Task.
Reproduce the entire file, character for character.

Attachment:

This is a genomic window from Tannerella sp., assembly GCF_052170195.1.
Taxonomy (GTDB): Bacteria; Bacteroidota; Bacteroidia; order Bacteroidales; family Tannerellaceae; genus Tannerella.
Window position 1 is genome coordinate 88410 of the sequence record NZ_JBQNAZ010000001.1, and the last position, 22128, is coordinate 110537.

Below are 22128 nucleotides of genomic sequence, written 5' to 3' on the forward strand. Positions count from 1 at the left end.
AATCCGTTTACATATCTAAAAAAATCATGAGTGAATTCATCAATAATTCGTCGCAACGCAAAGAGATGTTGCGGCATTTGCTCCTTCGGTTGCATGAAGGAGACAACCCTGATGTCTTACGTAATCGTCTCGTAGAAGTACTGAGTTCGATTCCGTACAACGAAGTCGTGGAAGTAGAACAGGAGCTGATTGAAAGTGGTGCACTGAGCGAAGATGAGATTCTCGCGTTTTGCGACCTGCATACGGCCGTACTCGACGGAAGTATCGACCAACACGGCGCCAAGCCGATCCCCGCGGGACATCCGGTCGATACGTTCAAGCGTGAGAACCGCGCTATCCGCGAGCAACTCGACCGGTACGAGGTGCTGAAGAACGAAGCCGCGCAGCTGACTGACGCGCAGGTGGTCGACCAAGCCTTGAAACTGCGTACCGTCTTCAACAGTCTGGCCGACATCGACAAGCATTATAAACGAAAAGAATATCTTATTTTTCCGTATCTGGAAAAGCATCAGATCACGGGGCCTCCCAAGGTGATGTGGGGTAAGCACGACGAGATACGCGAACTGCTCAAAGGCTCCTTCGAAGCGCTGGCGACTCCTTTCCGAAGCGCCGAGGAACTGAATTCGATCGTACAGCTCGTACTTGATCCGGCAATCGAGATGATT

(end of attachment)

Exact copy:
This is a genomic window from Tannerella sp., assembly GCF_052170195.1.
Taxonomy (GTDB): Bacteria; Bacteroidota; Bacteroidia; order Bacteroidales; family Tannerellaceae; genus Tannerella.
Window position 1 is genome coordinate 88410 of the sequence record NZ_JBQNAZ010000001.1, and the last position, 22128, is coordinate 110537.

Below are 22128 nucleotides of genomic sequence, written 5' to 3' on the forward strand. Positions count from 1 at the left end.
AATCCGTTTACATATCTAAAAAAATCATGAGTGAATTCATCAATAATTCGTCGCAACGCAAAGAGATGTTGCGGCATTTGCTCCTTCGGTTGCATGAAGGAGACAACCCTGATGTCTTACGTAATCGTCTCGTAGAAGTACTGAGTTCGATTCCGTACAACGAAGTCGTGGAAGTAGAACAGGAGCTGATTGAAAGTGGTGCACTGAGCGAAGATGAGATTCTCGCGTTTTGCGACCTGCATACGGCCGTACTCGACGGAAGTATCGACCAACACGGCGCCAAGCCGATCCCCGCGGGACATCCGGTCGATACGTTCAAGCGTGAGAACCGCGCTATCCGCGAGCAACTCGACCGGTACGAGGTGCTGAAGAACGAAGCCGCGCAGCTGACTGACGCGCAGGTGGTCGACCAAGCCTTGAAACTGCGTACCGTCTTCAACAGTCTGGCCGACATCGACAAGCATTATAAACGAAAAGAATATCTTATTTTTCCGTATCTGGAAAAGCATCAGATCACGGGGCCTCCCAAGGTGATGTGGGGTAAGCACGACGAGATACGCGAACTGCTCAAAGGCTCCTTCGAAGCGCTGGCGACTCCTTTCCGAAGCGCCGAGGAACTGAATTCGATCGTACAGCTCGTACTTGATCCGGCAATCGAGATGATT